The world as we know it is over. Man’s reign on earth has come to an end, and the reign of the animals has begun. The indifferently wise Cyrus Golden the Lion rules the three-city state that is now what remains of Europe. Yet, other forces stir while the king of beasts sleeps—the last struggling human resistance, the Atlanteans with their mysterious undersea plans; the factions of Badger, Fox and Lynx within the empire itself; and, in the jungles across the ocean, a ceramic form of postbiological life. Welcome to the setting of Dietmar Dath’s futuristic novel, The Abolition of Species, presenting an imaginative and highly original take on the decline and rebirth of civilization.
Cyrus the Lion sends the wolf Dmitri Stepanovich on a diplomatic mission, and in the course of his journey he discovers truths about natural history, war, and politics for which he was unprepared. The subsequent war that breaks out in The Abolition of Species will come to span three planets and thousands of years—encompassing treachery and massacres, music and mathematics, savagery and decadence, as well as the terraformation of Mars and Venus and the manipulation of time itself. By turns grandiose, horrific, erotic, scathing, and visionary, The Abolition of Species is a tale of love and war after the fall of man and an epic meditation on the theory of evolution unlike any other.
One of Germany’s most celebrated contemporary writers, Dath has distinguished himself through works that deftly combine popular culture—particularly music—with left-wing politics and the fantastic. The Abolition of Species embodies the best of what Dath is known for and will cement his reputation among English readers excited to discover one of the freshest voices in contemporary literature.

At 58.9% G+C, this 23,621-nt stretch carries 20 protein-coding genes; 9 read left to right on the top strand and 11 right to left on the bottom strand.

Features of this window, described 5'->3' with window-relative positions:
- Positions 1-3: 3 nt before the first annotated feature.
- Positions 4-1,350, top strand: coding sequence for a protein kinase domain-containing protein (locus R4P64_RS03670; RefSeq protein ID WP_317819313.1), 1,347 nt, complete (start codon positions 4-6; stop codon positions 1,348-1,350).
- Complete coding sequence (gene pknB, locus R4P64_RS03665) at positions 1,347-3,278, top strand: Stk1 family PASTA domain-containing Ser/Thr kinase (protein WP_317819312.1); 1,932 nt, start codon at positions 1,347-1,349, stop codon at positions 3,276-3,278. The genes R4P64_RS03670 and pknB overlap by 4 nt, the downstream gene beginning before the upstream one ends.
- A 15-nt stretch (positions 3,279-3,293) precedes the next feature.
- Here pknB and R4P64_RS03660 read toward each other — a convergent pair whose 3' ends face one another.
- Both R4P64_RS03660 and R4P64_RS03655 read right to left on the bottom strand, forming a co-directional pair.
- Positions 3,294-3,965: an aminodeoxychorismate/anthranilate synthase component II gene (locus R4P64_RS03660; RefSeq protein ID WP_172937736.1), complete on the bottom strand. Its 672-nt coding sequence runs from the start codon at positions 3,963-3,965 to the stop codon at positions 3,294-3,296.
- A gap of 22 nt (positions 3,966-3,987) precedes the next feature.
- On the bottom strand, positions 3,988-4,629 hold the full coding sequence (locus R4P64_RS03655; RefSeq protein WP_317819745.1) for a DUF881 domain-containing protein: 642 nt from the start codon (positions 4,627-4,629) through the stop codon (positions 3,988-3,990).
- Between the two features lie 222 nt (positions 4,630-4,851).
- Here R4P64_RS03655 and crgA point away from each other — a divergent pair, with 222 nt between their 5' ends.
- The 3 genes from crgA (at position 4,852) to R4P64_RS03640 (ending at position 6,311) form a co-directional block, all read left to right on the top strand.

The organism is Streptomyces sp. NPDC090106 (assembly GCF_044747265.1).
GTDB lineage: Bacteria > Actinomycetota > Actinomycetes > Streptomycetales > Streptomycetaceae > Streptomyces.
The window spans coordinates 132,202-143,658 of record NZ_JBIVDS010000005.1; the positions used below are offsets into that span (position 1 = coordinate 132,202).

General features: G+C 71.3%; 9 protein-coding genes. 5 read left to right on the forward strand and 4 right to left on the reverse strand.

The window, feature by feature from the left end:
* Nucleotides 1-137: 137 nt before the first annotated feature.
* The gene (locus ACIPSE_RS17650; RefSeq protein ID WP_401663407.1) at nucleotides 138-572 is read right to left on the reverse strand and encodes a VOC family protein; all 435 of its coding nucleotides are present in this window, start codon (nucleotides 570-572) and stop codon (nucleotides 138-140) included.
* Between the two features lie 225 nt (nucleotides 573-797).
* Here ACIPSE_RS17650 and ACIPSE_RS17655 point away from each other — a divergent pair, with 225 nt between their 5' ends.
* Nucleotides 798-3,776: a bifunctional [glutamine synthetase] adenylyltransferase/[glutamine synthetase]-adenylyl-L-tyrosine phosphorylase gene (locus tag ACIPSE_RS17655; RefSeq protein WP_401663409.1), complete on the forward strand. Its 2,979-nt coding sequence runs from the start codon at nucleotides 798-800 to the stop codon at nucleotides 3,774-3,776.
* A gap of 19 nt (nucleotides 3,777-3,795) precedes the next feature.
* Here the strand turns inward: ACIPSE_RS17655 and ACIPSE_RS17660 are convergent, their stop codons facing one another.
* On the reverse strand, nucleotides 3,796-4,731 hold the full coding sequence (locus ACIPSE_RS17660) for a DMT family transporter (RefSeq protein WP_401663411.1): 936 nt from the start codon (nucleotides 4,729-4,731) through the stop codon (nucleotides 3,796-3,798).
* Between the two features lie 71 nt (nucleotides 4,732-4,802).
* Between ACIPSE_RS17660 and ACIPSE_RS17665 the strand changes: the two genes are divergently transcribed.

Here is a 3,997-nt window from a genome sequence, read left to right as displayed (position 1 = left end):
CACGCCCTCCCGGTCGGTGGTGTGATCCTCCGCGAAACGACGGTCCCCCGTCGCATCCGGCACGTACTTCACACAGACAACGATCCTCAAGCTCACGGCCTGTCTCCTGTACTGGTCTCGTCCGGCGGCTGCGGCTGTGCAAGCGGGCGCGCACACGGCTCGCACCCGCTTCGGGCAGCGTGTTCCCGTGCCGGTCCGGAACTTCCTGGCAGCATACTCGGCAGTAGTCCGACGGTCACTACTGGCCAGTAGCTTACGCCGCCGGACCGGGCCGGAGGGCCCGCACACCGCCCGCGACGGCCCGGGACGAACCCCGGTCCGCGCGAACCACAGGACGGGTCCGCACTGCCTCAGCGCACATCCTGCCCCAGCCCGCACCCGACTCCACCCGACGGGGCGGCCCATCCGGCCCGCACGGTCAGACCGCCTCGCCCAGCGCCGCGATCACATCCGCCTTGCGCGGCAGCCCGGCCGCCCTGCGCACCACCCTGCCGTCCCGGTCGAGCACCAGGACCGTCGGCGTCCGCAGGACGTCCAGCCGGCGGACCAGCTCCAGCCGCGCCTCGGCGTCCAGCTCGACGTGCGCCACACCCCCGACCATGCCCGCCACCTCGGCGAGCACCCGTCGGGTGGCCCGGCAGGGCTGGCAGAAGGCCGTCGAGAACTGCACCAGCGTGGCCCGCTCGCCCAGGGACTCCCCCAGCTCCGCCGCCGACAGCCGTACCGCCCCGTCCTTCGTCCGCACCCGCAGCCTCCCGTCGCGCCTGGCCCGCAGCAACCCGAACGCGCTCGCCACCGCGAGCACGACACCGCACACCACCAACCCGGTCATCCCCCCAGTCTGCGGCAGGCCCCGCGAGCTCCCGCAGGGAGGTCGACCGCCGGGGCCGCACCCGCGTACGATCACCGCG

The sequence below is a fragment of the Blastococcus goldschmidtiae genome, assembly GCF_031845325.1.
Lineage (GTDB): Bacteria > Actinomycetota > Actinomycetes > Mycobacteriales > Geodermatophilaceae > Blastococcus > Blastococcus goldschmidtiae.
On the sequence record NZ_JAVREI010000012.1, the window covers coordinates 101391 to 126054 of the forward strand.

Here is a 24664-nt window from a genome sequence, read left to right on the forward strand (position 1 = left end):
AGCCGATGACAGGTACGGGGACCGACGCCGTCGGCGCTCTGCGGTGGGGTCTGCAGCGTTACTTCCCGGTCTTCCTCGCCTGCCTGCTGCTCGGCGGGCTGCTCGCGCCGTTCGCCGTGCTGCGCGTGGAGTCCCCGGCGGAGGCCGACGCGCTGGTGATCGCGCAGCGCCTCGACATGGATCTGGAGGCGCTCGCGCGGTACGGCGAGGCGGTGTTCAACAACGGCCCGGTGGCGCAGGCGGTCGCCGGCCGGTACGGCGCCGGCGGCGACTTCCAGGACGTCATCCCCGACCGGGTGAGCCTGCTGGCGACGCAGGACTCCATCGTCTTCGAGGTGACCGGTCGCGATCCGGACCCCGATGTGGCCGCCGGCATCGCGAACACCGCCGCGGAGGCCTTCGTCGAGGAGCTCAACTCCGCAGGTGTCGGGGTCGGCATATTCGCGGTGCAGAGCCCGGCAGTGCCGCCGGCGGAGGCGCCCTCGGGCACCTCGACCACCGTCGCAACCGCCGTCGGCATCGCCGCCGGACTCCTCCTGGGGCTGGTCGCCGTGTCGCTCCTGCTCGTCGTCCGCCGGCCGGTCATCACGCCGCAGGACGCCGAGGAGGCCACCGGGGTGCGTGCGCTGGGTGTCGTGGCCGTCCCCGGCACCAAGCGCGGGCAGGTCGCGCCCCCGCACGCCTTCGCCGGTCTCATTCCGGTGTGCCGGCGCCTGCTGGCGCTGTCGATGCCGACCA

Pascal Quignard Seagull Books, 2015 Library of Congress PQ2677.U486A6413 2015
Prolific essayist, translator, and critic Pascal Quignard has described his Last Kingdom series as something unique. It consists, he says, “neither of philosophical argumentation, nor short learned essays, nor novelistic narration,” but comes, rather, from a phase of his work in which the very concept of genre has been allowed to fall away, leaving an entirely modern, secular, and abnormal vision of the world.
In Abysses, the newest addition to the series, Quignard brings us yet more of his troubling, questing characters—souls who are fascinated by what preceded and conceived them. He writes with a rich mix of anecdote and reflection, aphorism and quotation, offering enigmatic glimpses of the present, and confident, pointed borrowings from the past. But when he raids the murkier corners of the human record, he does so not as a historian but as an antiquarian. Quignard is most interested in the pursuit of those stories that repeat and echo across the seasons in their timelessness.